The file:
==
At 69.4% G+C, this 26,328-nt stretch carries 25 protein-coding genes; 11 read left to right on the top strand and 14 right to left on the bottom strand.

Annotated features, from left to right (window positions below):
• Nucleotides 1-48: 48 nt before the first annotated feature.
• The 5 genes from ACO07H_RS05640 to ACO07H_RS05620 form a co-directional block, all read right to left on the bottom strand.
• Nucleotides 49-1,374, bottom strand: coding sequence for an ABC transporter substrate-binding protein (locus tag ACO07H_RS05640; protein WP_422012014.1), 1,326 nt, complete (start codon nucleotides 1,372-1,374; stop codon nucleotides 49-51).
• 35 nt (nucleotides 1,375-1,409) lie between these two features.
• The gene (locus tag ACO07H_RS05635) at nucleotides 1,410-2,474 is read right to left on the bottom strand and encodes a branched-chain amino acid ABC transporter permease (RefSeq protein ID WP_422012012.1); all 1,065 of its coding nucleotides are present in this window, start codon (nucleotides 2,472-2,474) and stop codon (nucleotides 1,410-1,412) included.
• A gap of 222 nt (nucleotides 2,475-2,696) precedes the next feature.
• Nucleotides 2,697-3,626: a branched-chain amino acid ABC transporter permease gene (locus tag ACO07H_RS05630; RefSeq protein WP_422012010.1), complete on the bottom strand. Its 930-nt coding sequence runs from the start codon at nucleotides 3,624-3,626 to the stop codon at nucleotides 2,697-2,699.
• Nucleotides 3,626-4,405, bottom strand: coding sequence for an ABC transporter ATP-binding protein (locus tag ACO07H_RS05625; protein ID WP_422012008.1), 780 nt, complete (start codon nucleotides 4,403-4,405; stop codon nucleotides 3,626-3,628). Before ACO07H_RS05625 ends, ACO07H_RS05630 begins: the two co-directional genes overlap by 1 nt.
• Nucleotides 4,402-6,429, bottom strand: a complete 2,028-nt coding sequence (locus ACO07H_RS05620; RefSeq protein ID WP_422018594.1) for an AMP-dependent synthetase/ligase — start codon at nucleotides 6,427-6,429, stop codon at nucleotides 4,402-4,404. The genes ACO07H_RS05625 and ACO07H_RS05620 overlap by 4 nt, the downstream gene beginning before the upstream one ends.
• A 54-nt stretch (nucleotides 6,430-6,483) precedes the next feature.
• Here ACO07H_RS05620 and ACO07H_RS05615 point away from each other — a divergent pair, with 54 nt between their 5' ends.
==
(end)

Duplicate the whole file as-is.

At 69.4% G+C, this 26,328-nt stretch carries 25 protein-coding genes; 11 read left to right on the top strand and 14 right to left on the bottom strand.

Annotated features, from left to right (window positions below):
• Nucleotides 1-48: 48 nt before the first annotated feature.
• The 5 genes from ACO07H_RS05640 to ACO07H_RS05620 form a co-directional block, all read right to left on the bottom strand.
• Nucleotides 49-1,374, bottom strand: coding sequence for an ABC transporter substrate-binding protein (locus tag ACO07H_RS05640; protein WP_422012014.1), 1,326 nt, complete (start codon nucleotides 1,372-1,374; stop codon nucleotides 49-51).
• 35 nt (nucleotides 1,375-1,409) lie between these two features.
• The gene (locus tag ACO07H_RS05635) at nucleotides 1,410-2,474 is read right to left on the bottom strand and encodes a branched-chain amino acid ABC transporter permease (RefSeq protein ID WP_422012012.1); all 1,065 of its coding nucleotides are present in this window, start codon (nucleotides 2,472-2,474) and stop codon (nucleotides 1,410-1,412) included.
• A gap of 222 nt (nucleotides 2,475-2,696) precedes the next feature.
• Nucleotides 2,697-3,626: a branched-chain amino acid ABC transporter permease gene (locus tag ACO07H_RS05630; RefSeq protein WP_422012010.1), complete on the bottom strand. Its 930-nt coding sequence runs from the start codon at nucleotides 3,624-3,626 to the stop codon at nucleotides 2,697-2,699.
• Nucleotides 3,626-4,405, bottom strand: coding sequence for an ABC transporter ATP-binding protein (locus tag ACO07H_RS05625; protein ID WP_422012008.1), 780 nt, complete (start codon nucleotides 4,403-4,405; stop codon nucleotides 3,626-3,628). Before ACO07H_RS05625 ends, ACO07H_RS05630 begins: the two co-directional genes overlap by 1 nt.
• Nucleotides 4,402-6,429, bottom strand: a complete 2,028-nt coding sequence (locus ACO07H_RS05620; RefSeq protein ID WP_422018594.1) for an AMP-dependent synthetase/ligase — start codon at nucleotides 6,427-6,429, stop codon at nucleotides 4,402-4,404. The genes ACO07H_RS05625 and ACO07H_RS05620 overlap by 4 nt, the downstream gene beginning before the upstream one ends.
• A 54-nt stretch (nucleotides 6,430-6,483) precedes the next feature.
• Here ACO07H_RS05620 and ACO07H_RS05615 point away from each other — a divergent pair, with 54 nt between their 5' ends.